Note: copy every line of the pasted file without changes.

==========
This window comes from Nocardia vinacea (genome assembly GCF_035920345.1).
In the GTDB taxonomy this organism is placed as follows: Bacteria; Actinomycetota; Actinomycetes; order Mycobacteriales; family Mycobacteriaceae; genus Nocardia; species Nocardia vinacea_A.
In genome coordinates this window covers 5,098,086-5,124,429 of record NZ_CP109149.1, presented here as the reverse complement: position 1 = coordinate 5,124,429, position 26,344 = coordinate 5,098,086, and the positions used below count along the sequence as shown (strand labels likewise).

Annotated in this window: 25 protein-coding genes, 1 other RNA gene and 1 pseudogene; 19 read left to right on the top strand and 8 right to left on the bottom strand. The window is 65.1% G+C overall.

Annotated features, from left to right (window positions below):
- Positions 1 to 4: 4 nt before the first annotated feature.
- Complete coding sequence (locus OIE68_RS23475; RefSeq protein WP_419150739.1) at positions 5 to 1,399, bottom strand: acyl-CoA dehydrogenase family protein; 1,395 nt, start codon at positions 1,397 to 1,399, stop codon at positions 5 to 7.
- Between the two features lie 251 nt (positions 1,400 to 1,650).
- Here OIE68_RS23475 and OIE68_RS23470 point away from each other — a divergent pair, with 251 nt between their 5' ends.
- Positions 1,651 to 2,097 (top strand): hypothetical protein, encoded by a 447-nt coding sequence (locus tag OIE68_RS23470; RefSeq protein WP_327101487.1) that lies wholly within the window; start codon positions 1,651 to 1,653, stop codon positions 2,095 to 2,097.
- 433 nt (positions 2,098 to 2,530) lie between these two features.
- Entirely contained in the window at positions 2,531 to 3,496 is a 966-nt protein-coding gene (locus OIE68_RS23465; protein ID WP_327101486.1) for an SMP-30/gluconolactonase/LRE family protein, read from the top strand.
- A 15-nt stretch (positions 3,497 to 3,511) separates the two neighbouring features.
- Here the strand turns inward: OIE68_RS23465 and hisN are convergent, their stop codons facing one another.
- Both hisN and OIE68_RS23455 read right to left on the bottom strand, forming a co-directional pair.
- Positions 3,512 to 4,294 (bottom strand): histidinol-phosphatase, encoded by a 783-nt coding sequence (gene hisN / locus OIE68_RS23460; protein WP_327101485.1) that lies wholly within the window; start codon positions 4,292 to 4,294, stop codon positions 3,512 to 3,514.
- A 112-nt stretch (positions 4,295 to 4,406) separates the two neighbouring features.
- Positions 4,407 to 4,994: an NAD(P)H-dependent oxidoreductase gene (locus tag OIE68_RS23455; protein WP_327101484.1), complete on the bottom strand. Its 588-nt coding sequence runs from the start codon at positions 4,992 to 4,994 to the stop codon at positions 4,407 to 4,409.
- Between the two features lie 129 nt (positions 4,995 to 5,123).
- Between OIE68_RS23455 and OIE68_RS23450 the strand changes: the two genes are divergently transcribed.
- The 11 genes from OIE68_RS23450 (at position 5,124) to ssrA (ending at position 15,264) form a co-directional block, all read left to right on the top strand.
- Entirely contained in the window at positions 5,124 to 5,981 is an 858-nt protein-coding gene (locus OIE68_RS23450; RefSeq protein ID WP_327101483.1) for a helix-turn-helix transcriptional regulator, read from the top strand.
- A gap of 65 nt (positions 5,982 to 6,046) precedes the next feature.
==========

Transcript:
This window comes from Nocardia vinacea (genome assembly GCF_035920345.1).
In the GTDB taxonomy this organism is placed as follows: Bacteria; Actinomycetota; Actinomycetes; order Mycobacteriales; family Mycobacteriaceae; genus Nocardia; species Nocardia vinacea_A.
In genome coordinates this window covers 5,098,086-5,124,429 of record NZ_CP109149.1, presented here as the reverse complement: position 1 = coordinate 5,124,429, position 26,344 = coordinate 5,098,086, and the positions used below count along the sequence as shown (strand labels likewise).

Annotated in this window: 25 protein-coding genes, 1 other RNA gene and 1 pseudogene; 19 read left to right on the top strand and 8 right to left on the bottom strand. The window is 65.1% G+C overall.

Annotated features, from left to right (window positions below):
- Positions 1 to 4: 4 nt before the first annotated feature.
- Complete coding sequence (locus OIE68_RS23475; RefSeq protein WP_419150739.1) at positions 5 to 1,399, bottom strand: acyl-CoA dehydrogenase family protein; 1,395 nt, start codon at positions 1,397 to 1,399, stop codon at positions 5 to 7.
- Between the two features lie 251 nt (positions 1,400 to 1,650).
- Here OIE68_RS23475 and OIE68_RS23470 point away from each other — a divergent pair, with 251 nt between their 5' ends.
- Positions 1,651 to 2,097 (top strand): hypothetical protein, encoded by a 447-nt coding sequence (locus tag OIE68_RS23470; RefSeq protein WP_327101487.1) that lies wholly within the window; start codon positions 1,651 to 1,653, stop codon positions 2,095 to 2,097.
- 433 nt (positions 2,098 to 2,530) lie between these two features.
- Entirely contained in the window at positions 2,531 to 3,496 is a 966-nt protein-coding gene (locus OIE68_RS23465; protein ID WP_327101486.1) for an SMP-30/gluconolactonase/LRE family protein, read from the top strand.
- A 15-nt stretch (positions 3,497 to 3,511) separates the two neighbouring features.
- Here the strand turns inward: OIE68_RS23465 and hisN are convergent, their stop codons facing one another.
- Both hisN and OIE68_RS23455 read right to left on the bottom strand, forming a co-directional pair.
- Positions 3,512 to 4,294 (bottom strand): histidinol-phosphatase, encoded by a 783-nt coding sequence (gene hisN / locus OIE68_RS23460; protein WP_327101485.1) that lies wholly within the window; start codon positions 4,292 to 4,294, stop codon positions 3,512 to 3,514.
- A 112-nt stretch (positions 4,295 to 4,406) separates the two neighbouring features.
- Positions 4,407 to 4,994: an NAD(P)H-dependent oxidoreductase gene (locus tag OIE68_RS23455; protein WP_327101484.1), complete on the bottom strand. Its 588-nt coding sequence runs from the start codon at positions 4,992 to 4,994 to the stop codon at positions 4,407 to 4,409.
- Between the two features lie 129 nt (positions 4,995 to 5,123).
- Between OIE68_RS23455 and OIE68_RS23450 the strand changes: the two genes are divergently transcribed.
- The 11 genes from OIE68_RS23450 (at position 5,124) to ssrA (ending at position 15,264) form a co-directional block, all read left to right on the top strand.
- Entirely contained in the window at positions 5,124 to 5,981 is an 858-nt protein-coding gene (locus OIE68_RS23450; RefSeq protein ID WP_327101483.1) for a helix-turn-helix transcriptional regulator, read from the top strand.
- A gap of 65 nt (positions 5,982 to 6,046) precedes the next feature.